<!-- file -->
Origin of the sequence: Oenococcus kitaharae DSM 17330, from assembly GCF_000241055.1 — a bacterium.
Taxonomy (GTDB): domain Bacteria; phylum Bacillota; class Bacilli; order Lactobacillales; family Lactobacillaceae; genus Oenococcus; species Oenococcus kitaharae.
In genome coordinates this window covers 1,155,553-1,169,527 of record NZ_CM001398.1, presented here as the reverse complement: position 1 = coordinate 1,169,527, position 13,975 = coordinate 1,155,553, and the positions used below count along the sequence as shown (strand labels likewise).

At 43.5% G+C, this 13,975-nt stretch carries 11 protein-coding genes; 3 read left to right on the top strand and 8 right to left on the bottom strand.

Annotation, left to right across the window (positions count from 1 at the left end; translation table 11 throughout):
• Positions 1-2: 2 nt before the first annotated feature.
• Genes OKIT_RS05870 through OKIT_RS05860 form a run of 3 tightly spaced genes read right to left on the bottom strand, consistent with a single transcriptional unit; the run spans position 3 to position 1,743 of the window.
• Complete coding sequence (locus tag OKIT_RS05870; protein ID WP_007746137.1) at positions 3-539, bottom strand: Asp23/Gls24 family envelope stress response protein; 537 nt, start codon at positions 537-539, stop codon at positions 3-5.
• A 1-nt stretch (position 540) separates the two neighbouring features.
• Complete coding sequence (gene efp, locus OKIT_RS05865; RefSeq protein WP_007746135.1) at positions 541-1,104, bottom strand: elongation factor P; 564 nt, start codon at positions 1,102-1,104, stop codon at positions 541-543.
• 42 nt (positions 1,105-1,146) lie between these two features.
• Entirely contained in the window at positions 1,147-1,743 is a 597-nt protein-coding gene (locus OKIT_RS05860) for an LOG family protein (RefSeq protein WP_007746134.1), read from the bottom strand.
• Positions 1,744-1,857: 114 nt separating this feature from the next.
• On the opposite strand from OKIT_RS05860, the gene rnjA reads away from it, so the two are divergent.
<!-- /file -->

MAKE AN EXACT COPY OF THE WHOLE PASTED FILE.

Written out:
Origin of the sequence: Oenococcus kitaharae DSM 17330, from assembly GCF_000241055.1 — a bacterium.
Taxonomy (GTDB): domain Bacteria; phylum Bacillota; class Bacilli; order Lactobacillales; family Lactobacillaceae; genus Oenococcus; species Oenococcus kitaharae.
In genome coordinates this window covers 1,155,553-1,169,527 of record NZ_CM001398.1, presented here as the reverse complement: position 1 = coordinate 1,169,527, position 13,975 = coordinate 1,155,553, and the positions used below count along the sequence as shown (strand labels likewise).

At 43.5% G+C, this 13,975-nt stretch carries 11 protein-coding genes; 3 read left to right on the top strand and 8 right to left on the bottom strand.

Annotation, left to right across the window (positions count from 1 at the left end; translation table 11 throughout):
• Positions 1-2: 2 nt before the first annotated feature.
• Genes OKIT_RS05870 through OKIT_RS05860 form a run of 3 tightly spaced genes read right to left on the bottom strand, consistent with a single transcriptional unit; the run spans position 3 to position 1,743 of the window.
• Complete coding sequence (locus tag OKIT_RS05870; protein ID WP_007746137.1) at positions 3-539, bottom strand: Asp23/Gls24 family envelope stress response protein; 537 nt, start codon at positions 537-539, stop codon at positions 3-5.
• A 1-nt stretch (position 540) separates the two neighbouring features.
• Complete coding sequence (gene efp, locus OKIT_RS05865; RefSeq protein WP_007746135.1) at positions 541-1,104, bottom strand: elongation factor P; 564 nt, start codon at positions 1,102-1,104, stop codon at positions 541-543.
• 42 nt (positions 1,105-1,146) lie between these two features.
• Entirely contained in the window at positions 1,147-1,743 is a 597-nt protein-coding gene (locus OKIT_RS05860) for an LOG family protein (RefSeq protein WP_007746134.1), read from the bottom strand.
• Positions 1,744-1,857: 114 nt separating this feature from the next.
• On the opposite strand from OKIT_RS05860, the gene rnjA reads away from it, so the two are divergent.